Pakistan is incensed at Obama’s endorsement of India’s claim to a permanent seat on the UN Security Council. In an effort to pre-empt such a move the Pakistani foreign office on the eve of the visit declared that “Any endorsement of the Indian bid will have serious implications on the direction and merits of this question that has been under consideration in the UN General Assembly. It will also have negative effects on issues relating to peace and security in South Asia.” Following the endorsement, the Pakistan foreign office reacted by saying that US “support adds to the complexity of the process of reforms of the council and contradicts the fundamental principles of the UN Charter”, adding that “Pakistan hopes that the United States...will take a moral view and not base itself on any temporary expediency or exigencies of power politics.” Furthermore, the foreign office conveyed its ‘disappointment’ to the US ambassador, and Pakistan also decided to take up the issue with Gen. David Petreaus.
The federal cabinet “expressed its serious concern and strong disappointment over the decision” and said “it is incomprehensible that the US has sought to support India, whose credentials with respect to observing UN Charter principles and international law are at best checkered (sic.).” The cabinet also pointed to what it self-servingly called “India’s disregard of Security Council Resolutions on Jammu and Kashmir and gross and systematic violations of the fundamental human rights of the Kashmiri people” to oppose the US backing for India.
The Pakistan parliament passed a unanimous resolution expressing “serious concerns and disappointments on the decision of the US to support the permanent seat for India on the UNSC.” Calling the US endorsement for India “a counterproductive move that disregards Pakistan’s principled position and sensitivities on the issue of reforms of the UNSC”, the resolution used some very strong language against India by noting “India’s disregard of Security Council’s resolutions on Indian-held Kashmir and its gross and systematic violation of the fundamental human rights of the Kashmiri people makes the US endorsement a specific threat to peace, security, regional balance and stability in South Asia, and also shows the double standards with regard to implementation of Security Council’s resolutions.”
While all this screaming and shouting brought little comfort to Pakistan from the US, the Pakistanis did manage to win the support of Italy in opposing India’s claim to a permanent UNSC seat. The visiting Italian foreign minister did not restrict himself to the UNSC seat and went on to make gratuitous remarks on the Kashmir issue calling it “a problem for Pakistan [that] needs to be addressed through dialogue” and that “it was in India’s interest to have excellent relations with Pakistan and that New Delhi should work for ‘positive movements’ to resolve the dispute.” Using the occasion of his joint press conference with the Italian foreign minister, the Pakistani foreign minister Shah Mehmood Qureshi said that India’s efforts to gain a permanent membership could be a long-drawn and complicated process and delivered “a message for the people in Delhi - Hunooz Dilli door ast”.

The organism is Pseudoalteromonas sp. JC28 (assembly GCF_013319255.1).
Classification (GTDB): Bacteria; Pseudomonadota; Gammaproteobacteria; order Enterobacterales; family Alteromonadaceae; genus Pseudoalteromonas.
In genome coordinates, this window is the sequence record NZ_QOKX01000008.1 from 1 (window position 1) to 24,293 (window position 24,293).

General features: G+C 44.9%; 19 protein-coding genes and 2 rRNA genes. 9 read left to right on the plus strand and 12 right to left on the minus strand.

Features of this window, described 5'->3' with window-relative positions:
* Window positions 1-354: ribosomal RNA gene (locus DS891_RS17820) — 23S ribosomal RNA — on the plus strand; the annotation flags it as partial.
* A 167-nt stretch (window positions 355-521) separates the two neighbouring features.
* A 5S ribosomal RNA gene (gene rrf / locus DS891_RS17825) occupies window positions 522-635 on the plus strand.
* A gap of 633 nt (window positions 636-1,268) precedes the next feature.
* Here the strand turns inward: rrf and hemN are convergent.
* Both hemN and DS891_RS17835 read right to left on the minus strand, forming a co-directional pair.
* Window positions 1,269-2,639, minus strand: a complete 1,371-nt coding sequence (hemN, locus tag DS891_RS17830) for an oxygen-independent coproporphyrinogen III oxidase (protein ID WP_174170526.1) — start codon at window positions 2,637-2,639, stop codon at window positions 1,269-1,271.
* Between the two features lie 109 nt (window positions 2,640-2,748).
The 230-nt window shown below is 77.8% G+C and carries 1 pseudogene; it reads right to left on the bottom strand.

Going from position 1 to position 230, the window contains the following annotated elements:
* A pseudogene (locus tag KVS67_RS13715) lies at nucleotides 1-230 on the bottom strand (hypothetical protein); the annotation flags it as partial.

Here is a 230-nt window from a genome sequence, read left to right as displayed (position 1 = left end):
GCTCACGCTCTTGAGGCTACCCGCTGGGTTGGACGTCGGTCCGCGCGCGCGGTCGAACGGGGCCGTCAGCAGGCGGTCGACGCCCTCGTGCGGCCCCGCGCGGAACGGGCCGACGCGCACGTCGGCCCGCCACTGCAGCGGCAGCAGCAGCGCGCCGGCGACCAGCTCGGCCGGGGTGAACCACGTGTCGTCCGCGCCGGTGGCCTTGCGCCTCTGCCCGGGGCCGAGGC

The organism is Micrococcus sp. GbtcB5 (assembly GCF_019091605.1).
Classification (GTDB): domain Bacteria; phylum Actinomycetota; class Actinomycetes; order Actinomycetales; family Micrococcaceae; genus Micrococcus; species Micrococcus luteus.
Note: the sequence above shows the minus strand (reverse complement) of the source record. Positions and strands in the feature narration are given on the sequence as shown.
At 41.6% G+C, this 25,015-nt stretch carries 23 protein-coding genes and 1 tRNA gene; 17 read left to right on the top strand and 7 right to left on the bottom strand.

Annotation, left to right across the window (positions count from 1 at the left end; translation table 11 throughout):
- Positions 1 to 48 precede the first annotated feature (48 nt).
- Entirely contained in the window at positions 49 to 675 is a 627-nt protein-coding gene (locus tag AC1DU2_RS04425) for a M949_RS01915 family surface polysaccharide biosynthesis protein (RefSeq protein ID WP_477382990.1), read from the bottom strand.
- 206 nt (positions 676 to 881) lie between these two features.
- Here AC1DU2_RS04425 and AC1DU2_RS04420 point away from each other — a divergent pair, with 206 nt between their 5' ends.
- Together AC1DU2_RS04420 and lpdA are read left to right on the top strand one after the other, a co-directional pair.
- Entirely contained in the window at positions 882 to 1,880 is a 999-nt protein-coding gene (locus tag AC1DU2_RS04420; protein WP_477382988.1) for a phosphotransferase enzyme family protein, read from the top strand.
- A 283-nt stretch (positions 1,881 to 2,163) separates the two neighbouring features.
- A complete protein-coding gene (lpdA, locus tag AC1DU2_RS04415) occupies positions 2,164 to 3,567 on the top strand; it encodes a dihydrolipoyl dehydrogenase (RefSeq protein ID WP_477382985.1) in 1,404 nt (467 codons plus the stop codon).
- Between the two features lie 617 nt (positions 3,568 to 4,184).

Relations with India
The double-faced nature of the Pakistani state came out last week when even as foreign minister Shah Mehmood Qureshi said that “Pakistan was willing to engage constructively with India and collectively work to dismantle terror machines” and President Asif Zardari reiterated that Pakistan would not allow Pakistani soil to be used by terrorist against any country, the terrorists were openly operating and plotting against India from Pakistan occupied Kashmir. According to reports in the Pakistani media, jihadist terrorist groups and Islamist political parties are planning to collect thousands of people and breach the Line of Control in Jammu and Kashmir. In another shocking incident, Hafiz Saeed, head of the terrorist organisation Jamaatud Dawa which is supposed to be banned by the Pakistani authorities, was invited by the Lahore High Court Bar Association to deliver a talk in which he once again preached terrorism against India. So much for civil society in Pakistan!
Pakistan has meanwhile asked India to allow a Pakistani commission to visit India to collect evidence for the 26/11 trials that are underway in Pakistani courts.
The Pakistan Rangers have backtracked from an understanding they had reached with the Indian BSF to tone down the flag hoisting and lowering ceremonies at the Wagah border. Calling the aggressive posturing during the ceremony as ‘enthusiastic style’, the commander of the Pakistan Rangers has said that there won’t be any change in the drill except for reviving the practise of a formal handshake between the officials of the two sides.
The junior minister in the Pakistan foreign office has accused India of mistreating Pakistani prisoners in India and violating the consular access agreement between the two countries.
Amidst reports of problems in the Neelum-Jhelum hydel power project being built by Pakistan in Pakistan occupied Kashmir, Pakistan's Indus Waters Commissioner Jamaat Ali Shah has accused India of violating the Indus Waters Treaty by constructing Kishanganga, Nimoo Bazgo and other hydropower projects on Chenab, Indus and Jehlum rivers.
Even as Pakistan continues to sponsor terrorism in India and tries to put diplomatic obstacles in India’s path, the laws of economics seem to be having a telling effect. The Pakistan government has allowed import of vegetables from India to keep prices under control. Meanwhile, India’s share in Pakistan's tea market has been steadily increasing and in October 2010 Pakistan imported nearly 30% of its tea requirement from India.